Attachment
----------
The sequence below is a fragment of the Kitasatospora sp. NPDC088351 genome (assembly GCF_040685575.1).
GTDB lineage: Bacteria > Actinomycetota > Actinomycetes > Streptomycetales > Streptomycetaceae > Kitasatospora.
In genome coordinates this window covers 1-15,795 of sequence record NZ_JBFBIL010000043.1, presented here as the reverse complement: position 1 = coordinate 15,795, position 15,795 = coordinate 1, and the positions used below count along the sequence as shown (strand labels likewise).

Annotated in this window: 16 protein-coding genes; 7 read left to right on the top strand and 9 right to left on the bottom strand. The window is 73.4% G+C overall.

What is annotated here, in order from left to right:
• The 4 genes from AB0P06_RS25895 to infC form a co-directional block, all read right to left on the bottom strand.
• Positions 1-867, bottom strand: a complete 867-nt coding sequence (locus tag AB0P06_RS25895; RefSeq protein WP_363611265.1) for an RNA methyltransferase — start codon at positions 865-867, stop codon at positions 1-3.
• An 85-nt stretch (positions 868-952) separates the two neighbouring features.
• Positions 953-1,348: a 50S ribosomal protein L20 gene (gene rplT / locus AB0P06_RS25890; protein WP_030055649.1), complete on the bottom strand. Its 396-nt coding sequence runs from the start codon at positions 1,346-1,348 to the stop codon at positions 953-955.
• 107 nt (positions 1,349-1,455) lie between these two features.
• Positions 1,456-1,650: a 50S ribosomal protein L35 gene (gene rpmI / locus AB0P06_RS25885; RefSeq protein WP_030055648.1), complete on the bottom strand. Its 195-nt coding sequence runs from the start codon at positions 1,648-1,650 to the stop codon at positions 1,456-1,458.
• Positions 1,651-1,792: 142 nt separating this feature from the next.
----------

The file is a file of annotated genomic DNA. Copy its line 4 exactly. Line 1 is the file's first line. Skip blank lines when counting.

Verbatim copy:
Annotated in this window: 16 protein-coding genes; 7 read left to right on the top strand and 9 right to left on the bottom strand. The window is 73.4% G+C overall.